04-01-15 - Wednesday - "Eve Shrugged" by Catherine Wald
04-02-15 - Thursday - B.V. Lawson at In Reference to Murder
04-03-15 - Friday - "First Grade Criminal" by Anne Graue
04-04-15 - Saturday - "The Writing of Harlots" by Paul Hostovsky
04-05-15 - Sunday - "Kevin" by Matt Hohner
04-06-15 - Monday - Poem of the Week - "Entrepreneur's Primer" by Dennis Weiser
04-06-15 - Monday - Charles Rammelkamp
04-07-15 - Tuesday - Deb Lacy at Mystery Playground
04-08-15 - Wednesday - "Another Shooting" by John David Muth
04-09-15 - Thursday - "Escape from Dallas" by William G. Rector
04-10-15 - Friday - "The Escape" by Margaret Anderson
04-11-15 - Saturday - "Muse Noir" by Mehnaz Sahibzada
04-12-15 - Sunday - "Don't Try" by Gerald So
04-13-15 - Monday - Poem of the Week - "Man Stalked Woman..." by A.J. Huffman
04-14-15 - Tuesday - "dance obsolete obstinancy" by Heidi Kraay
04-15-15 - Wednesday - Kathleen A. Ryan at Women of Mystery
04-16-15 - Thursday - "The Song o' No One's Daughter" by Johnny Longfellow
04-17-15 - Friday - "Concerned about the 'How'" by Ann Clark
04-18-15 - Saturday - "Target" by Peter M. Gordon
04-19-15 - Sunday - "Lew Archer Writes a Poem" by Tom Brzezina
04-20-15 - Monday - Poem of the Week - "Facts" by Robert Cooperman
04-21-15 - Tuesday - "Trickster Time" by Linda Rodriguez
04-22-15 - Wednesday - "Crime Story" by Alan Catlin
04-23-15 - Thursday - "The Stainless Steel Wallet" by Amy Holman
04-24-15 - Friday - "But People Just Don't Act That Way" by Allen Stein
04-25-15 - Saturday - "Slenderman" by Kristina England
04-26-15 - Sunday - "Get a Gun" by Nicole C. Scott
04-27-15 - Monday - Poem of the Week - "Con Man" by Joe Barnes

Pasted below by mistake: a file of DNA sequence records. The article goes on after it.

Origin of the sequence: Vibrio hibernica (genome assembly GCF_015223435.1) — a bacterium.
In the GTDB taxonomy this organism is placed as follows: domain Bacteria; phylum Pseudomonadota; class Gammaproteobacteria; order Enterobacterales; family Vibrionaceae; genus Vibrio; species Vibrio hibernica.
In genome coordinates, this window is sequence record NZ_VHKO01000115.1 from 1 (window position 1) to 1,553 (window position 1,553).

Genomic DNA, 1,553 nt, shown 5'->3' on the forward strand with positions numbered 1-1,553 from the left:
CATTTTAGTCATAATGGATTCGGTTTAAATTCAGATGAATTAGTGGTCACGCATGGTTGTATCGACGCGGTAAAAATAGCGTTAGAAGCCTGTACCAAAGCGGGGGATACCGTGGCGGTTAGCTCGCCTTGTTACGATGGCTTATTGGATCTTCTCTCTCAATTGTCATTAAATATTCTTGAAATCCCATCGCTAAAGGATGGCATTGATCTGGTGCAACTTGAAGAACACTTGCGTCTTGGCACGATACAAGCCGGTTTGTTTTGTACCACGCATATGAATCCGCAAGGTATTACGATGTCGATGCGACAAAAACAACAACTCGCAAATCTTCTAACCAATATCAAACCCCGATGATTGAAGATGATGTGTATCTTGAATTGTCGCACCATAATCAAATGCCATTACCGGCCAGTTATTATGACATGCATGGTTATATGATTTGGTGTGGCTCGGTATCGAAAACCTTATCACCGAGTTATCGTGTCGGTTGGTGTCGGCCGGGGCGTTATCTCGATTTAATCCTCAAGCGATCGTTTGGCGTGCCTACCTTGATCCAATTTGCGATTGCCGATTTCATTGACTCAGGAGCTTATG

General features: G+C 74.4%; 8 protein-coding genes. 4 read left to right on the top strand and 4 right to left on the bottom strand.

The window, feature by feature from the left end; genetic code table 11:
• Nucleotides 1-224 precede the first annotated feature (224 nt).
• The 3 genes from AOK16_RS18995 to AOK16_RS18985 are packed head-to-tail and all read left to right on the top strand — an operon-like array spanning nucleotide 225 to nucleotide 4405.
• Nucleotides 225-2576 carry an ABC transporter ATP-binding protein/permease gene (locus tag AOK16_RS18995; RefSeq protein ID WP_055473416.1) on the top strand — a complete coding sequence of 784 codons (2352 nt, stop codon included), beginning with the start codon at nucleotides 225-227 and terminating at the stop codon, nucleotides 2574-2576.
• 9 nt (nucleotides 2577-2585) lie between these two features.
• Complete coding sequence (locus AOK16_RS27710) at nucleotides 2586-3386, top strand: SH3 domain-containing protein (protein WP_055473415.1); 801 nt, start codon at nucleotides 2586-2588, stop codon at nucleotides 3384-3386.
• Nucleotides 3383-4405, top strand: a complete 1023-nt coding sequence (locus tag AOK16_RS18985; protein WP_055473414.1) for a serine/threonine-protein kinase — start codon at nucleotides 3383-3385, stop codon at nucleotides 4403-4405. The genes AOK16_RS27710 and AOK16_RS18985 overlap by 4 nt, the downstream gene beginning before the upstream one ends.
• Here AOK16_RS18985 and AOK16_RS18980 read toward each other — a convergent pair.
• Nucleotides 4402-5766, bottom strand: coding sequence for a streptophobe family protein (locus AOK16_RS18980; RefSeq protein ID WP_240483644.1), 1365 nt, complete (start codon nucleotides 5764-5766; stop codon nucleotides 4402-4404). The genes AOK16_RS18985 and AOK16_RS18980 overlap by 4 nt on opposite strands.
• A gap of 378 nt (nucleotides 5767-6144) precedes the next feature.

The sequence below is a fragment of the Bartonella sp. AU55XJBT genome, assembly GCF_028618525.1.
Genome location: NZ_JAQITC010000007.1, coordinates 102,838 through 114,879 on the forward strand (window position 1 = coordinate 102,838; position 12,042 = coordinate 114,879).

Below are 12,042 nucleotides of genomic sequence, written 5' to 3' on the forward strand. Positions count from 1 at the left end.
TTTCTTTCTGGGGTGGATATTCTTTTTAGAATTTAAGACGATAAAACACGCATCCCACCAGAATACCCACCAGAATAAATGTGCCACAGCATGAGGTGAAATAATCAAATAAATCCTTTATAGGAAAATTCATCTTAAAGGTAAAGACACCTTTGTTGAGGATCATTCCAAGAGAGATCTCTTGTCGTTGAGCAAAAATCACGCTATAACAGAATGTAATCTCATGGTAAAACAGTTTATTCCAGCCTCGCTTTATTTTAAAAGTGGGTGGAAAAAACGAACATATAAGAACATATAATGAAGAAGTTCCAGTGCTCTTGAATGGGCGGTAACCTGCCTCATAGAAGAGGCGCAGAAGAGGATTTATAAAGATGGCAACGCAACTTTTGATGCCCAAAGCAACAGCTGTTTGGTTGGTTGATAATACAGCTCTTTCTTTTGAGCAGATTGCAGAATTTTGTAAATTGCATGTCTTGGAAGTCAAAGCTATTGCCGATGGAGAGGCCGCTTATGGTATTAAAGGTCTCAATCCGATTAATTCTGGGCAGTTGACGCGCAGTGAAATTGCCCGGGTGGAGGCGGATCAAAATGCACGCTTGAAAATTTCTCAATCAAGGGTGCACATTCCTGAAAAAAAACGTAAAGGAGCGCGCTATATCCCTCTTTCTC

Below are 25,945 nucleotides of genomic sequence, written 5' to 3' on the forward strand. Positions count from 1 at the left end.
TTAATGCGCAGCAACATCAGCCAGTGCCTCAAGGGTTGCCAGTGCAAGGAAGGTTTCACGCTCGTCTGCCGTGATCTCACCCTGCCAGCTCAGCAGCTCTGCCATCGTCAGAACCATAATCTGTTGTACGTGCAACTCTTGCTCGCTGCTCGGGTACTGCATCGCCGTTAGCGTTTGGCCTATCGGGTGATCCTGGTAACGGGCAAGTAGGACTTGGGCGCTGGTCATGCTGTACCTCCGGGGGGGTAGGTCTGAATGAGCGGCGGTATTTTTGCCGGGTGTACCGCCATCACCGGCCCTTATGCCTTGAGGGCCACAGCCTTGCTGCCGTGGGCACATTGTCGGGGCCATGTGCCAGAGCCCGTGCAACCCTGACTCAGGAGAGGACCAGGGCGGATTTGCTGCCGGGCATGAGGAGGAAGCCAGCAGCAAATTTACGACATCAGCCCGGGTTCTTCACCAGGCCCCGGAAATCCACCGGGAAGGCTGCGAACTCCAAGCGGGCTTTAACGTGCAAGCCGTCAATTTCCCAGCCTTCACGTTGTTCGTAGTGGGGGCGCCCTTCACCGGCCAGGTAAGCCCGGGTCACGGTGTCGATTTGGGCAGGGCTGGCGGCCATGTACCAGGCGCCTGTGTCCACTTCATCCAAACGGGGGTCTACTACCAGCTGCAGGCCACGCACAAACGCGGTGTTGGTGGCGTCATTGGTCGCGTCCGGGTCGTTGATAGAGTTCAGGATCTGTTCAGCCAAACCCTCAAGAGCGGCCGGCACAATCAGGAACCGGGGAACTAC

04-28-15 - Tuesday - "Swine" by Ruth Sabath Rosenthal
04-29-15 - Wednesday - "Salad Night" by Mabel Lee
04-30-15 - Thursday - "The End of Fun and Games" by Kimberlee Smith

Monday, March 23, 2015

Etta Abrahams


"I enjoyed everything about it so much that one or two weeks later I'd be out looking for the next job...Go where the money is...and go there often." —William “Willie” Sutton (1901-1980)

When Willie Sutton went to jail in 1952, I prayed
for how-long-I-don't-know,
he’d get good books, and especially
an RCA Color TV --
like my friend Nancy Freigang had
that I

I stole loose change
off Daddy’s highboy,
unsnapped the little purse in Mommy's
handbag, later lifted
Tangee lipstick from Kresge's.

Even now, knowing
he robbed from the rich,
kept it for himself,
never said he hit banks
"Because that's where the money is," I

Some days I want to crank down my
car window, toss Hershey wrappers
to the wind, hold up the Shop 'n Save,
make off with the day's
wear disguises.

Etta reads "True Confessions":

Etta confesses: "When I was a child, I saw a photo of Willie Sutton in the paper and thought of him as Robin Hood. Something about him appealed to my sense of justice, and I wanted to help him. A color TV was the only thing I could think of. I've always been drawn to 'bad guys'. Maybe I thought I could reform them!"

ETTA C. ABRAHAMS is emerita professor at Michigan State University where she taught writing and American cultural ideas. She spends part of the year in Michigan and part of the year in Maine, along the coast. She has published essays and fiction on crime and mystery writing and has presented many papers on the subjects. Recently, she began writing poetry, and enjoys that, as well. She is co-owner of 2 Write Better LLC, editing consultants.